Richmond Bids Adieu to General Robert E. Lee

September 9, 2021

By Karen

It’s a rare morning when you can wake up to GOOD news, but September 8, 2021, was one of those days.

After a legal battle that began last year during the Black Lives Matter protests in response to George Floyd’s murder, on September 2 the Virginia Supreme Court ruled that the state-owned statue of Robert E. Lee could be taken off of Monument Avenue.

Majestic, moneyed Monument Avenue has been a shrine to the Civil War for over 100 years, featuring statues of several other Confederate “heroes”: namely, Stonewall Jackson, Matthew Fontaine Maury (Google him, I have no idea), and Jefferson Davis, who was the Confederacy’s Donald Trump. These three have already been removed.

Now, with Lee’s departure, the last man/statue standing on Monument Avenue is, fittingly enough, black tennis superstar Arthur Ashe.

Fun Facts about the Lee statue:

  • It was the largest Confederate monument in the U.S.
  • The pedestal, now covered with graffiti, is 40 feet tall.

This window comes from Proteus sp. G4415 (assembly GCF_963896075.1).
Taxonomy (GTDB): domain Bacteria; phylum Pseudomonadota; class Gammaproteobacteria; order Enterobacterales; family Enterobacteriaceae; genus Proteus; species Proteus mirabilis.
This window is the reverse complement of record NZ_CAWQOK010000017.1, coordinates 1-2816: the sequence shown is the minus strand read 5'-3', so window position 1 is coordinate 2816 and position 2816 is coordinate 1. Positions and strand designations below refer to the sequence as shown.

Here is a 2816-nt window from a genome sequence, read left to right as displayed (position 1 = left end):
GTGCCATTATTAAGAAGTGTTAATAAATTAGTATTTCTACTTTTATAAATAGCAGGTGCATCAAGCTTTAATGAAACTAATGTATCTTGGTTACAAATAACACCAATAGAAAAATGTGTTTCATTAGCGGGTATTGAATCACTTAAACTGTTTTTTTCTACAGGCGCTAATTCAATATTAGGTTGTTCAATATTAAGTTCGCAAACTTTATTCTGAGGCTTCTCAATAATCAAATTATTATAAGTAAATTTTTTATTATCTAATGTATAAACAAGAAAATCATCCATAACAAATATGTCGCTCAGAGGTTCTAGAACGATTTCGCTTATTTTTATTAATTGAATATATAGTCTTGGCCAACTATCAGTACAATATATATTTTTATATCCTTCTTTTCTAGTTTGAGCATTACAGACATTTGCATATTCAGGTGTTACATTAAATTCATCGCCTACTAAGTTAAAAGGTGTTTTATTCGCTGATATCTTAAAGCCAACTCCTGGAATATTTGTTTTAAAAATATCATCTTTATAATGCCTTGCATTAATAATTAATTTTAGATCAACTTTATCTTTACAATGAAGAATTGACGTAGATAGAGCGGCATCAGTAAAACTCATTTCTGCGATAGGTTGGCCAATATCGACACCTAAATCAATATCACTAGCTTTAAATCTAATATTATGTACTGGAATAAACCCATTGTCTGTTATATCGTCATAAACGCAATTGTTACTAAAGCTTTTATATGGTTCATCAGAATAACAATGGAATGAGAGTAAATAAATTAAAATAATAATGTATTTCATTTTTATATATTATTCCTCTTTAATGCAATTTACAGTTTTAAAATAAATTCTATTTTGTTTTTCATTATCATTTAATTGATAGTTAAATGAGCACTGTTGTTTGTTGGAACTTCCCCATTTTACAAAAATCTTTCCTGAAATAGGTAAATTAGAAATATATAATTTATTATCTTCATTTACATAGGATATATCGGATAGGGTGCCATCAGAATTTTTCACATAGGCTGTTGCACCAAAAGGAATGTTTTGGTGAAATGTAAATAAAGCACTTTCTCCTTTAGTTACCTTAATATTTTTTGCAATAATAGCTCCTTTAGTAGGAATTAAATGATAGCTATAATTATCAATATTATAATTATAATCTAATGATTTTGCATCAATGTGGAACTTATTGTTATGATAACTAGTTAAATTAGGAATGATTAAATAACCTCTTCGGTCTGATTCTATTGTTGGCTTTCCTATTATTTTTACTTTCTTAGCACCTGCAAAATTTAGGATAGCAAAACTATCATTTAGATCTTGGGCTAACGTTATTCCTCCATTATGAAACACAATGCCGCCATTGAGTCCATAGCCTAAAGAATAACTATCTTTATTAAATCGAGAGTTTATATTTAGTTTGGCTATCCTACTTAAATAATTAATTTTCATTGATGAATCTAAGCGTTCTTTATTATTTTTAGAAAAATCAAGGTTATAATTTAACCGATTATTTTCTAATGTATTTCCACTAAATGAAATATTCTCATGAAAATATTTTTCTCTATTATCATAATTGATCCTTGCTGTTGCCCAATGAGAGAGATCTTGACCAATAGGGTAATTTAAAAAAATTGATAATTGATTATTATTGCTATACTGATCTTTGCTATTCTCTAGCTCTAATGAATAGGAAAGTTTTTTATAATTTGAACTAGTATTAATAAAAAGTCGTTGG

• The bronze statue of Lee and his horse was 21 feet tall.
  • The statue weighs 12 tons.
  • The horse isn’t Lee’s faithful steed Traveler, but some rando whose name I didn’t catch.
  • When it was erected in 1890, they hoisted it onto the pedestal in seven or nine pieces (I saw conflicting numbers) and welded them together.
  • The pedestal contains a time capsule that’s said to include a rare photo of Abraham Lincoln in his coffin. We shall soon find out, because that capsule is being removed and replaced with a 2021 capsule that the governor’s wife helped assemble. [UPDATE 5 MINUTES LATER: I just read that they didn’t find the capsule today where they thought it was and plan to keep looking.]

It seemed thousands of people turned out, including Richmond Mayor Levar Stoney and Governor Ralph Northam. Local TV stations had live coverage. The area around the statue and streets were blocked off. The crowd cheered and sang as Lee sailed majestically through the air…

Photo: John McDonnell, Washington Post

I didn’t see any hordes of Confederate sympathizers protesting. Maybe they were all too busy preparing to storm the Capitol in D.C. again on September 18.

Here it is on the ground…

General Lee’s face was apparently sculpted from a cast of his real face, so the likeness is genuine. He shows a Melania-like disregard for this final humiliation. All he’s missing is her squint…

I’m including this photo I took off the TV because it’s pretty funny. The equipment near his face looks like he’s smoking a cigarette in front of his own pedestal to face a fire squad…